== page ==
Yes Celebrates 50 Years With Concert at CHMH; Pittsburgh Gets Furry With Anthrocon (Thurs., 7/5/18)

1) Yes started out in 1968 performing original songs and reworked covers. Their first two albums were mostly uneventful, and they were even on the verge of being dropped by their record label. Then the band made a dramatic turn into experimental (progressive) rock. A few personnel moves were made, and guitarist Steve Howe joined the main founding members Jon Anderson and Chris Squire. Their fortunes also turned as their next album, The Yes Album, released in ’71, was a breakthrough success. The album reached no. 4 in the UK and no. 40 on the U.S. charts. “Starship Trooper” and “Yours Is No Disgrace” were top songs from the release. The band is known as one of the progressive rock pioneers. The members’ innovative vocal harmonies, guitars, rhythm section, and keyboards left a mark on the music industry despite breakups and reunions. There are currently two Yes outfits: Yes and Yes Featuring Jon Anderson, Trevor Rabin, Rick Wakeman. Yes is led by longtime band members Howe and Alan White (drums, percussion). The group’s last release was 2014’s Heaven & Earth. Yes was finally inducted into the Rock and Roll Hall of Fame in April 2017. This tour is #Yes50:: Celebrating 50 Years of Yes. 8 p.m. Carnegie of Homestead Music Hall, 510 E. 10th Ave., Munhall. 

Steve Howe playing his Gibson ES-175 guitar in a 2013 concert at the Beacon Theater. photo: SolarScott and Wikipedia.

Steve Howe playing his Gibson ES-175 guitar in a 2013 concert at the Beacon Theater. photo: SolarScott and Wikipedia.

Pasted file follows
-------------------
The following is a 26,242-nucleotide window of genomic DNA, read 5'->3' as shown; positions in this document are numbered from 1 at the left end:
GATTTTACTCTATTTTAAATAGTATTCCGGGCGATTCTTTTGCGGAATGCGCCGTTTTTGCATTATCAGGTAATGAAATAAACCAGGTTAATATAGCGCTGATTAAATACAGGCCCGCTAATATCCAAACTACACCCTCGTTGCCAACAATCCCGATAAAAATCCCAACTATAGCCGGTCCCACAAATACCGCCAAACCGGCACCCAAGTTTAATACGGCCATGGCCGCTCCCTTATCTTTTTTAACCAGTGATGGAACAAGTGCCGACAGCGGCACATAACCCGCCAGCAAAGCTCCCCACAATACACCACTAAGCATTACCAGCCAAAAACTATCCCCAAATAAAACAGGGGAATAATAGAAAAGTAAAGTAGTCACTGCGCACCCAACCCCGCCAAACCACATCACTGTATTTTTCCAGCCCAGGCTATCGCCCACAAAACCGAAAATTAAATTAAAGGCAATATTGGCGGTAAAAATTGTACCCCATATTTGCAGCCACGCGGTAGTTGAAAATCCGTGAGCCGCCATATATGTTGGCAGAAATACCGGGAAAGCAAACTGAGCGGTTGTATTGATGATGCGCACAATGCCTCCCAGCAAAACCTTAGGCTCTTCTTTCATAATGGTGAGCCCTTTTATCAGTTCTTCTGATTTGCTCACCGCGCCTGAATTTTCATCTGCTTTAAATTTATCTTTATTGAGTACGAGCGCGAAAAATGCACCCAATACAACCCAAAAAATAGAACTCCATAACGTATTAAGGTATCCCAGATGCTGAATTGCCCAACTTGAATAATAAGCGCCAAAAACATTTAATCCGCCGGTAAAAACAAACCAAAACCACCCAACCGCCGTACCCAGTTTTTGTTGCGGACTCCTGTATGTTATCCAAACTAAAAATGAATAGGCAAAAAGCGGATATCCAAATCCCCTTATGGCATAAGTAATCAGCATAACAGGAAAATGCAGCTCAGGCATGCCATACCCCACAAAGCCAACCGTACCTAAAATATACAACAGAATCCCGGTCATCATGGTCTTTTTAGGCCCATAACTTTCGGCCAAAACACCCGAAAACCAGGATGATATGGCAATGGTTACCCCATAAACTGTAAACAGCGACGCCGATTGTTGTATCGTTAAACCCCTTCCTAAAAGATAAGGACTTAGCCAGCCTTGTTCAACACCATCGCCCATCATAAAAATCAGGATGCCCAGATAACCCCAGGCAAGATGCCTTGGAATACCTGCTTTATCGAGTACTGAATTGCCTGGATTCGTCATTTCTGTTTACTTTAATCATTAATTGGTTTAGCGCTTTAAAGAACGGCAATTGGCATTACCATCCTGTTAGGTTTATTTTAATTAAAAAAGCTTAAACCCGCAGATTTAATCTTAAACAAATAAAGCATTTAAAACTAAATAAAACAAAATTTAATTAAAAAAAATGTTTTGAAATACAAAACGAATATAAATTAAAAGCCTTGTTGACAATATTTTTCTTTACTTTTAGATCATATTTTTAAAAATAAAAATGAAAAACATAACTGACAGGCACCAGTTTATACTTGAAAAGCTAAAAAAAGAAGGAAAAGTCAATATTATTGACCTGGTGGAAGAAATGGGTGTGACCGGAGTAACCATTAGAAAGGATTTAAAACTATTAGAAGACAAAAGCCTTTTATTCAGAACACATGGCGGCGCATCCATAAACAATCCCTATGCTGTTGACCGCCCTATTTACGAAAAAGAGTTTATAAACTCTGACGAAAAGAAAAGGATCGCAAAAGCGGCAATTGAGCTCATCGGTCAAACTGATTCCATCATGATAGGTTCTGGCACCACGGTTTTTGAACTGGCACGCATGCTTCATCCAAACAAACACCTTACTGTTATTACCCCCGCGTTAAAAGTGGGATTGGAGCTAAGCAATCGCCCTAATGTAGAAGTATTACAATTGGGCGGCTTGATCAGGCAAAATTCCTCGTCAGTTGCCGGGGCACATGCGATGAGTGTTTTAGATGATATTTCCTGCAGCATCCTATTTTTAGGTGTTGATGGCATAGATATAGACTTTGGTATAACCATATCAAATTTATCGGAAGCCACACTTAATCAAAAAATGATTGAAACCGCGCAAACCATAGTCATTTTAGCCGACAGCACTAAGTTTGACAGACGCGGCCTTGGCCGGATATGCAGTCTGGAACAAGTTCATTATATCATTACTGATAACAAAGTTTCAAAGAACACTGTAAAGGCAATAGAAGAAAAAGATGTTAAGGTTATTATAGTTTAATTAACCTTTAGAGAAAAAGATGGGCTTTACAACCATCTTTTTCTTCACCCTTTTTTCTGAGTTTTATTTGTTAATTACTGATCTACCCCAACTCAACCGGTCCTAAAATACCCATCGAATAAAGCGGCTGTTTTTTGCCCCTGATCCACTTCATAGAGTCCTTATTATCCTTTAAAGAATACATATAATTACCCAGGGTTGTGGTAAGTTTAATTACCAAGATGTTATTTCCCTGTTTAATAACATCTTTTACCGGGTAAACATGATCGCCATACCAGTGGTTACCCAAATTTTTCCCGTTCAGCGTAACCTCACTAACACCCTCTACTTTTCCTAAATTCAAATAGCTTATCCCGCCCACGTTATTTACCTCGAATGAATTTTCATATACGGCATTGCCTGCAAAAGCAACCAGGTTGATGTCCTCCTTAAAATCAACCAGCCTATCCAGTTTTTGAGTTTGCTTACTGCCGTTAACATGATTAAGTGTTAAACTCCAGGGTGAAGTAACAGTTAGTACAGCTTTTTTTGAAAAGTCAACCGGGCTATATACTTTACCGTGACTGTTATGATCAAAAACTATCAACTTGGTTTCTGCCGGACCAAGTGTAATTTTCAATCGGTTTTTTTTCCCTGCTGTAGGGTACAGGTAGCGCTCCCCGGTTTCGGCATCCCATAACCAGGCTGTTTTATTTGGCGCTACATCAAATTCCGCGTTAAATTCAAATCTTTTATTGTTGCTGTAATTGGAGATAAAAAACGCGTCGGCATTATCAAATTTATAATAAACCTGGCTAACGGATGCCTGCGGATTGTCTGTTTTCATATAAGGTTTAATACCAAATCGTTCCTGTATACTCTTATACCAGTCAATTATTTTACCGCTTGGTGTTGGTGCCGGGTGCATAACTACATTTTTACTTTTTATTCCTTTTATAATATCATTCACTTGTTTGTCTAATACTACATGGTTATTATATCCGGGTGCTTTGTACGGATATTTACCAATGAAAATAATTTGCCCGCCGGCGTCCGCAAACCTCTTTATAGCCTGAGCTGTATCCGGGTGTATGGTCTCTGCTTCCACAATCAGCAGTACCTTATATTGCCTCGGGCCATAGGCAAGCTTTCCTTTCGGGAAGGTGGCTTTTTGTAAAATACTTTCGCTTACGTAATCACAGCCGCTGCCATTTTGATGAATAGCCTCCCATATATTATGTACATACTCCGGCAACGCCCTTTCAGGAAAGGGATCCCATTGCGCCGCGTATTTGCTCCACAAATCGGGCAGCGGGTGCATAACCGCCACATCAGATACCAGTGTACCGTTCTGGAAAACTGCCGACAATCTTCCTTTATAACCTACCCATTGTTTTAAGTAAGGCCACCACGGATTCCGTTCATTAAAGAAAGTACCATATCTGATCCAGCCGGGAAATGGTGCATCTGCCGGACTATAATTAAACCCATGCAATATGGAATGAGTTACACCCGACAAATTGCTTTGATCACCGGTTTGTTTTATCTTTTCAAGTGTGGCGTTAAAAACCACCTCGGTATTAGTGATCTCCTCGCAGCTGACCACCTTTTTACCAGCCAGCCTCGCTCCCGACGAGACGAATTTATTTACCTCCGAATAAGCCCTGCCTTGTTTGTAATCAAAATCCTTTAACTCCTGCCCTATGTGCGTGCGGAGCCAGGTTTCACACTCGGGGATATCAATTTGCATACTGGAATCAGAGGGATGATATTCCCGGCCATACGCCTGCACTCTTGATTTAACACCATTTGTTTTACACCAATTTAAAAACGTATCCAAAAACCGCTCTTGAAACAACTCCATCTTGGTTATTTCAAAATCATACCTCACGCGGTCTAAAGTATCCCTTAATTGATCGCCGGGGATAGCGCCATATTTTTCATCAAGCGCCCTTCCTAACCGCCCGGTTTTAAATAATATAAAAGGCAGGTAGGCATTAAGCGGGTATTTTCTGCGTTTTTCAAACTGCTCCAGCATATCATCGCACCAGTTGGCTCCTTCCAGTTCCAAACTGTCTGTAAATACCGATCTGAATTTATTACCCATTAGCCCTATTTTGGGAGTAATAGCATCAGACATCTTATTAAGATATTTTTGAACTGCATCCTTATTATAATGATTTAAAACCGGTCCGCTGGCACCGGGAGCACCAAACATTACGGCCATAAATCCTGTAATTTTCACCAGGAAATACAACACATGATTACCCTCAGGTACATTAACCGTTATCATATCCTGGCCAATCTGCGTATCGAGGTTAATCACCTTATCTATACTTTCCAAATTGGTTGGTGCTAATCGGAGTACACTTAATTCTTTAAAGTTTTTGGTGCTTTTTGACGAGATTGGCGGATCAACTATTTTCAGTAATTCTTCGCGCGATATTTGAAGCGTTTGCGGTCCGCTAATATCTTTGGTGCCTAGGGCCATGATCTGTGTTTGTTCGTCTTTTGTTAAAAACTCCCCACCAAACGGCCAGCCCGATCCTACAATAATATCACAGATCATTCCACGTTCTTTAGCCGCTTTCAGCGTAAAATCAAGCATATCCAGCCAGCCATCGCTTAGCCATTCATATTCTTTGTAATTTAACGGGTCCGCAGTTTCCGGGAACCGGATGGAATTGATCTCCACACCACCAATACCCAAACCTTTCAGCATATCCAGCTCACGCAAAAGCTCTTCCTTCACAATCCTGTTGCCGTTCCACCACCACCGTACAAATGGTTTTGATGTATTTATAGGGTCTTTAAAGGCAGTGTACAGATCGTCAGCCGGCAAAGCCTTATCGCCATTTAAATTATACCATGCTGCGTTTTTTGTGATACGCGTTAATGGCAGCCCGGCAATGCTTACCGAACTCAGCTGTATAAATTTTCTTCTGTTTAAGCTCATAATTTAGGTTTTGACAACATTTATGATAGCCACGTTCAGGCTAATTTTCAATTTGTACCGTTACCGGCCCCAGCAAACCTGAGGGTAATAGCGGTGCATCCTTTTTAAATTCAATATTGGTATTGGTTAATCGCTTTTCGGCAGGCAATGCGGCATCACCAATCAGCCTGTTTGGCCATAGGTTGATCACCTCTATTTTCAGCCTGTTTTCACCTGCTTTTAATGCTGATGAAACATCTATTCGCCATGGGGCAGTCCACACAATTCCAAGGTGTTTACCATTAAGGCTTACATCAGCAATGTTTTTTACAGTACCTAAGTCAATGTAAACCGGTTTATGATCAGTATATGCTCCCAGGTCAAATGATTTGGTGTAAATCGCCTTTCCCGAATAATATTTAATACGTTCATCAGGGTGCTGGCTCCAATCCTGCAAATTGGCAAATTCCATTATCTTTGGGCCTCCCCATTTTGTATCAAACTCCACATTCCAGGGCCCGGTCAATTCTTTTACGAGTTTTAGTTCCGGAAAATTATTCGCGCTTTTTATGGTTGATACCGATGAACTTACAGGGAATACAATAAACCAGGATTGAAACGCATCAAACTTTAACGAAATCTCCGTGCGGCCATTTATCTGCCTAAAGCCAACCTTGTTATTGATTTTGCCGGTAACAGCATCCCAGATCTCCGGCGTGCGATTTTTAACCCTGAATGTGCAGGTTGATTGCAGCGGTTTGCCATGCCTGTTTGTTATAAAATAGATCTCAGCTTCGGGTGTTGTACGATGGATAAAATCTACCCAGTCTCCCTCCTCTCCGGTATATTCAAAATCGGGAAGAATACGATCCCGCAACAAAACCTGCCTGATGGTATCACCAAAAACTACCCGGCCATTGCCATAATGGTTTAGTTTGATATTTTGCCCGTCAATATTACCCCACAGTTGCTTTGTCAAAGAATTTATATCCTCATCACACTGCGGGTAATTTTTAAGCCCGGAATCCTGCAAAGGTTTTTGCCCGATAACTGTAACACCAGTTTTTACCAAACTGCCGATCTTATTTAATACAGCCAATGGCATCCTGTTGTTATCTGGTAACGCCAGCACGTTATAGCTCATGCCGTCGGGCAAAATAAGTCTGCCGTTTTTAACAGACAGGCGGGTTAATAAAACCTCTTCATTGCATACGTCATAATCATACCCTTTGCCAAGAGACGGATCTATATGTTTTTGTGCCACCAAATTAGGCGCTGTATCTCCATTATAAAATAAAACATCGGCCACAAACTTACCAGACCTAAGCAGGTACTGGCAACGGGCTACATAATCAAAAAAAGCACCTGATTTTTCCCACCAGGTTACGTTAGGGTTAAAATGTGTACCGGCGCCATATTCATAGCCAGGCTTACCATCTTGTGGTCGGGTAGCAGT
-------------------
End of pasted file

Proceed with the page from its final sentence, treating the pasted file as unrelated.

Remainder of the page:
Anthrocon 2018—major international Furry convention. July 5-8, David L. Lawrence Convention Center.

2) Birds of all feathers have returned to their summer habitats, but the annual migrations are not complete until the Furries return to Pittsburgh. They’re coming from points far and near for Anthrocon, one of the world’s foremost Furry conventions. Furthermore: You may be a Furry fan without knowing it. To quote from the Anthrocon website, the convention is “open to any and all who like to imagine what it would be like if animals could walk and talk as we do—and no, you do not have to wear a costume.” Many do, of course. You’ll see tigers and vixens perambulating the streets of Downtown. You can marvel at entire ecosystems of animals marching in the Saturday afternoon Fursuit Parade outside the David L. Lawrence Convention Center. And you’re welcome to join them inside, via registrations for a single day or the whole thing. Attractions include the Anthrocon Tonight talent show, art exhibits, merchandise sales, guest speakers, and more. FYI: Wild as they may seem, Anthrocon attendees are a well-regulated militia. Strict measures are enforced to suppress animals behaving badly. 1000 Ft. Duquesne Blvd., Downtown. (MV)

A Furry wishes onlookers a happy new year while marching in the parade.

A Furry wishes onlookers a happy new year while marching in the New Year’s Eve parade. Photo: Martha Rial.